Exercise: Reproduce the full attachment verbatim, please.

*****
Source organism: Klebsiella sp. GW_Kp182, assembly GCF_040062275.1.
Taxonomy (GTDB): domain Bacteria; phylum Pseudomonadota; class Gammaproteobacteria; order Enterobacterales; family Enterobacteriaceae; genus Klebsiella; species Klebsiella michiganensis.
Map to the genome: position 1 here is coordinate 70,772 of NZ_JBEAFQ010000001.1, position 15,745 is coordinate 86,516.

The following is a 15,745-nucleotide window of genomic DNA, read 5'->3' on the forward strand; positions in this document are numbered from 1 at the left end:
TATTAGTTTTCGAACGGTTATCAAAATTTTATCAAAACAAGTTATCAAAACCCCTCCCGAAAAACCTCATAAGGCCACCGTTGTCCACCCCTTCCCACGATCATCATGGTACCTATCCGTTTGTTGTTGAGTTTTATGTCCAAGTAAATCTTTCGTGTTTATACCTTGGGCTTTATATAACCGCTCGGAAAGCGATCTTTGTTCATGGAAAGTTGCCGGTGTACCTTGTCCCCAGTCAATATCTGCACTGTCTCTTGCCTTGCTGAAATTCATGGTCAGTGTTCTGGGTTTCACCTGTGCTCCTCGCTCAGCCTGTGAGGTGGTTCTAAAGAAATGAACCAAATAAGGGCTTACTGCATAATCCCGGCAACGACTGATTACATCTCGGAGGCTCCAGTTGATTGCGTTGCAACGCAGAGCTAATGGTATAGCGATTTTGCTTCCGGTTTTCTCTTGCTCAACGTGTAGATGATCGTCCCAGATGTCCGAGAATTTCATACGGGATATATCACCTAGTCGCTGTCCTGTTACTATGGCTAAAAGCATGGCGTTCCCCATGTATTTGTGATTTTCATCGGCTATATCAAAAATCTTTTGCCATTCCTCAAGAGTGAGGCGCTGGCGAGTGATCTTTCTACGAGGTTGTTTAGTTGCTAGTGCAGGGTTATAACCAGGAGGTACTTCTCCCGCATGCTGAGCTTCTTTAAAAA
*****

Source organism: Klebsiella sp. GW_Kp182, assembly GCF_040062275.1.
Taxonomy (GTDB): domain Bacteria; phylum Pseudomonadota; class Gammaproteobacteria; order Enterobacterales; family Enterobacteriaceae; genus Klebsiella; species Klebsiella michiganensis.
Map to the genome: position 1 here is coordinate 70,772 of NZ_JBEAFQ010000001.1, position 15,745 is coordinate 86,516.

The following is a 15,745-nucleotide window of genomic DNA, read 5'->3' on the forward strand; positions in this document are numbered from 1 at the left end:
TATTAGTTTTCGAACGGTTATCAAAATTTTATCAAAACAAGTTATCAAAACCCCTCCCGAAAAACCTCATAAGGCCACCGTTGTCCACCCCTTCCCACGATCATCATGGTACCTATCCGTTTGTTGTTGAGTTTTATGTCCAAGTAAATCTTTCGTGTTTATACCTTGGGCTTTATATAACCGCTCGGAAAGCGATCTTTGTTCATGGAAAGTTGCCGGTGTACCTTGTCCCCAGTCAATATCTGCACTGTCTCTTGCCTTGCTGAAATTCATGGTCAGTGTTCTGGGTTTCACCTGTGCTCCTCGCTCAGCCTGTGAGGTGGTTCTAAAGAAATGAACCAAATAAGGGCTTACTGCATAATCCCGGCAACGACTGATTACATCTCGGAGGCTCCAGTTGATTGCGTTGCAACGCAGAGCTAATGGTATAGCGATTTTGCTTCCGGTTTTCTCTTGCTCAACGTGTAGATGATCGTCCCAGATGTCCGAGAATTTCATACGGGATATATCACCTAGTCGCTGTCCTGTTACTATGGCTAAAAGCATGGCGTTCCCCATGTATTTGTGATTTTCATCGGCTATATCAAAAATCTTTTGCCATTCCTCAAGAGTGAGGCGCTGGCGAGTGATCTTTCTACGAGGTTGTTTAGTTGCTAGTGCAGGGTTATAACCAGGAGGTACTTCTCCCGCATGCTGAGCTTCTTTAAAAA